Ooo what an insidious bug, let me set the scene.
I have a function that wants to transmit data on serial line, it's actually the start of a simple packetising feature I'm writing. So far there are two functions used as follows.
The names are fairly self-explanatory I think except that packetSend() wraps the string in "<>" characters, so the end result is this
It worked just fine straight out of the box and lower bit rates, but then I upped the bit rate to 500kbps and it failed miserably, just transmitting "<A" or "<AB" or maybe "<ABC" depending on where I placed debugging code.
The LARD serial code works like most others I guess, some code puts bytes into a buffer and some other code takes them out and puts them into the UART with the "taking out" part being interrupt driven. Both these processes involve updating a counter to indicate the number of bytes in the buffer, very important information that tells both sides how many bytes there are and where they should go.
For this reason any accesses to the buffer should be "atomic", meaning that when process A is accessing the buffer process B (or anybody else for that matter) must not also access the buffer. An atomic operation is indivisible, there must be no interrupts during the course of that operation.
In an interrupt-driven system this can be done by using semaphores, mutexes etc but in a simple system like this the easiest way is to just disable the interrupts when putting bytes into the buffer so the taking out code (which being interrupt-driven can occur at any time, even half-way through updating a counter) cannot try to take a byte out while the putting in code is putting one in. Got it?
So to facilitate this I have two nice macros called ATOMIC_START and ATOMIC_END, and to allow them to be nested they maintain their own counter and ATOMIC_END will only disable interrupts if that counter is 0.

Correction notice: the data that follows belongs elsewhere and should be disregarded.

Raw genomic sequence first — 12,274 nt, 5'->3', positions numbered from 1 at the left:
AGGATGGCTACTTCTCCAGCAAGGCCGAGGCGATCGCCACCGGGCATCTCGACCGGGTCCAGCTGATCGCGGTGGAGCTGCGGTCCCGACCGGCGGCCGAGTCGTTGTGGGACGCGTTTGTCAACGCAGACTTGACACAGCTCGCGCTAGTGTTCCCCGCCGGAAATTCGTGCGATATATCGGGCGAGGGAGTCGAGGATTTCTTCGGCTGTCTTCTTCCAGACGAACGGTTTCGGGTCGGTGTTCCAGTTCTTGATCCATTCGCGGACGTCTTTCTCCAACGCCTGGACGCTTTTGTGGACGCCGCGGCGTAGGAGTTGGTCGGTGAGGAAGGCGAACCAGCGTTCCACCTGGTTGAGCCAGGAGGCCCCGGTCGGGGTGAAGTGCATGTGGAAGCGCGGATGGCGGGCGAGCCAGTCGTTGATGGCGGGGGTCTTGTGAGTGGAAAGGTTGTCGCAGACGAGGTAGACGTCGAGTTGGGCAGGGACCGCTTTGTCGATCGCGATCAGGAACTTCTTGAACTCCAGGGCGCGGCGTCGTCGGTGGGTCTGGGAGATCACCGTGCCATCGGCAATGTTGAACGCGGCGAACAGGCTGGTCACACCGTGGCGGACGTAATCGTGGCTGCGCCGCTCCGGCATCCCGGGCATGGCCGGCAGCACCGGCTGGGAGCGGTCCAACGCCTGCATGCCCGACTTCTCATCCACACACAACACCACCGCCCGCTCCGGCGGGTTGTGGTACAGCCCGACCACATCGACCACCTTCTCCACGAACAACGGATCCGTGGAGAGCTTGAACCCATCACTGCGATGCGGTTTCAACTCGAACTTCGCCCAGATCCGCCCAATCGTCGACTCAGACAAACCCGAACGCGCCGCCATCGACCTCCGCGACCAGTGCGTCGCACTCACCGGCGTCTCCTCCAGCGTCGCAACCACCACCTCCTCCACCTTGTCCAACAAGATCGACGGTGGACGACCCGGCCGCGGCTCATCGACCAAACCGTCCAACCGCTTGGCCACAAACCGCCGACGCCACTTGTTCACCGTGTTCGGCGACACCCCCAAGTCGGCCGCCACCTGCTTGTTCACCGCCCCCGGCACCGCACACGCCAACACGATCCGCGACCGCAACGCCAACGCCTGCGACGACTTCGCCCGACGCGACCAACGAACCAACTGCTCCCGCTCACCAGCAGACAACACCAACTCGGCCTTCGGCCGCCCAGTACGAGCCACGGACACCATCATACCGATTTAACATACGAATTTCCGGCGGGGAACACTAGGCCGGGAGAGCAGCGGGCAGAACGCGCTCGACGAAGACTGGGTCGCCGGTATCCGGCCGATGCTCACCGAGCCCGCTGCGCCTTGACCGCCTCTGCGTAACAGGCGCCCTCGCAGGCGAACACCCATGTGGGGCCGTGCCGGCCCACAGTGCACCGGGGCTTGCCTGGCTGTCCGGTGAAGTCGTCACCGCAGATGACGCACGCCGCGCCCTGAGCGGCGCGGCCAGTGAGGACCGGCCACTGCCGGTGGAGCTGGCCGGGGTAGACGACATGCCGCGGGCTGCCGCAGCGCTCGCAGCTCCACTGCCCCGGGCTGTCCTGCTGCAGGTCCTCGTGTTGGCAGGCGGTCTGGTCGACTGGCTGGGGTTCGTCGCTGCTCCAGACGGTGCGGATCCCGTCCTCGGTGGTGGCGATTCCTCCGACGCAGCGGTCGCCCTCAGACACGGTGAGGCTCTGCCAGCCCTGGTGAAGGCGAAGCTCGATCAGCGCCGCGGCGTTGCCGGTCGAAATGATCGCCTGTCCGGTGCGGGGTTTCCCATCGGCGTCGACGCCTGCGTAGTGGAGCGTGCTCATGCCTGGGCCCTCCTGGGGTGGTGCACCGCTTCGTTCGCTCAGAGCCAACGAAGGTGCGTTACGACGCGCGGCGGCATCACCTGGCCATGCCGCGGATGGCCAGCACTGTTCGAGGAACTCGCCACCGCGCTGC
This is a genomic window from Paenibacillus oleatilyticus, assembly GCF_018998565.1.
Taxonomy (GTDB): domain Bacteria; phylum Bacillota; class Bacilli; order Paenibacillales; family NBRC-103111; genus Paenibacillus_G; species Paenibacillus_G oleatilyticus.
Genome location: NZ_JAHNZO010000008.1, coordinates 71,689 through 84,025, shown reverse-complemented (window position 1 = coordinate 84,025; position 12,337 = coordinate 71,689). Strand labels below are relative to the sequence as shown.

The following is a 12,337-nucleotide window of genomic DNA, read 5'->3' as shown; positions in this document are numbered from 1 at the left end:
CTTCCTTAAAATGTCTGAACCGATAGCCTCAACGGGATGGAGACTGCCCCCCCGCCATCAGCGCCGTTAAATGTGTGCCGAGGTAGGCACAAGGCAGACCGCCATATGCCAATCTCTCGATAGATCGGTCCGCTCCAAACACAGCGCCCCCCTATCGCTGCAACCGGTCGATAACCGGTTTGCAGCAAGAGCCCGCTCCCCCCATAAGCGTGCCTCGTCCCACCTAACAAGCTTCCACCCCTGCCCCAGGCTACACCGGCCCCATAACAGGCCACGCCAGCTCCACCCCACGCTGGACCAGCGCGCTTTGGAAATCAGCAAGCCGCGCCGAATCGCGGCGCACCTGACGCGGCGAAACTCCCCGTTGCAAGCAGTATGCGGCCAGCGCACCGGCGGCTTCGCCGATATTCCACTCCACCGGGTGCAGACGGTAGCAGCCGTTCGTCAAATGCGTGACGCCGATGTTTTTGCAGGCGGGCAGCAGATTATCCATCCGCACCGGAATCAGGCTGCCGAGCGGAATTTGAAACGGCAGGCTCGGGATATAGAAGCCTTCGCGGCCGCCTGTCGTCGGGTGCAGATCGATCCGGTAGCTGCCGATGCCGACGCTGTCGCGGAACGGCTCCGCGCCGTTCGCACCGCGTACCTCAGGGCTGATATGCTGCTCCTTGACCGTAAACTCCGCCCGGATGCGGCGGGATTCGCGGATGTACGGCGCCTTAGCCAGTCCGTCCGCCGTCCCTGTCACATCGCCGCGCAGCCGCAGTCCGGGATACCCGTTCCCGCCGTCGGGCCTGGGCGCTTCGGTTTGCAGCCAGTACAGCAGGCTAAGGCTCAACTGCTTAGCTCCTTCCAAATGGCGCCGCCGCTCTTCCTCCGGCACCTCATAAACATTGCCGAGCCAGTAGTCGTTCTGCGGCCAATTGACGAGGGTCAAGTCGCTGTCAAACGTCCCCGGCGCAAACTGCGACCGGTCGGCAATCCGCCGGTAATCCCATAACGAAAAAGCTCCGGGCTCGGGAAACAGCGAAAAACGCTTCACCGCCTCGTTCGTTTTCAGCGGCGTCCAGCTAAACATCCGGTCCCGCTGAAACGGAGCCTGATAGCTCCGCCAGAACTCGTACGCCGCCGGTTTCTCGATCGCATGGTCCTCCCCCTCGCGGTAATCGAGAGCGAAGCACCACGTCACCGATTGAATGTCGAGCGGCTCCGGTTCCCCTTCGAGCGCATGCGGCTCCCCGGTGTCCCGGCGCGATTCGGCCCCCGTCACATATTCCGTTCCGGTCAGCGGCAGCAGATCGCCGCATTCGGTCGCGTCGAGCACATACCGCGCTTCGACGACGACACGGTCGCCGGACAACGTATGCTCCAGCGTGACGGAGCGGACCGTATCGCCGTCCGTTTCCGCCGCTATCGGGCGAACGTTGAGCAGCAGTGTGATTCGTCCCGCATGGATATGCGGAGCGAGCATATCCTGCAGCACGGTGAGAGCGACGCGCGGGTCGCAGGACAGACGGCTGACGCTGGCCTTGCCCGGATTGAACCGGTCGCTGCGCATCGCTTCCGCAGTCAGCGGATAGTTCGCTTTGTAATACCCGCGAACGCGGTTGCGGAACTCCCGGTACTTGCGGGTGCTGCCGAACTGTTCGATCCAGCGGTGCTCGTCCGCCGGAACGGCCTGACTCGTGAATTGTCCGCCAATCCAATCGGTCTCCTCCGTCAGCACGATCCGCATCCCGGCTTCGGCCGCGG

So far so good, but the symptoms I mentioned above really smacked of a race condition on the buffer's nItems counter, the transmit ISR was reading 0 items when in fact there was 1. It would therefore take no further action and even though the buffer continued to fill no more bytes would be transmitted.
Time for the logic analyser and some deep thought. It's very hard to fix a problem if you can't see it and that's where a logic analyser comes into its own because this sort of problem cannot be seen with a debugger or "printf" debugging. I find the best way is to use 2-3 spare IO pins and toggle them at critical parts of the code, this has almost no affect on the real-time nature of the program and with the pulses properly placed they can tell you a lot.
So here's the obligatory logic analyser trace pic.
The packetSend()function has 28 bytes to send so it starts the ball rolling by writing the first of them directly into the UART ('A'), after that it writes the bytes into the buffer ('B').
The first write then causes a byte to be transmitted and when that's complete an interrupt ('C') is triggered. This checks to see if there are any bytes in the buffer and if so reads one and writes it to the UART ('D'). This process continues until there are no bytes left in the buffer and as you can see the As, Bs, Cs and Ds are nicely interspersed and everything works well for 4 bytes.
Now look at what happens at around the 200uS mark, the B that has been taking about 12uS blows out to nearly 38uS and smack in the middle of it we see a ISR call (with a negative pulse I used to see which path the code took).
This is the crux of the bug. If ATOMIC_START worked properly it should not be possible to service an interrupt in the middle of packetSend(). This means that potentially both functions are trying to access the buffer's byte counter at the same time and the results are indeterminate.
In this case the ISR obviously reads the counter just before it was incremented from 0 to 1, it therefore got a value of 0 and that folks was the end of any transmission, despite the fact that packetSend() continued to write bytes into the buffer.
I replace ATOMIC_START with the standard _disable_irq() and the whole shebang bursts into life with all 28 bytes being transmitted correctly.
So, another bug squashed, tomorrow I'll be having a long hard look at ATOMIC_START but for now it's 3AM so I'm off to bed.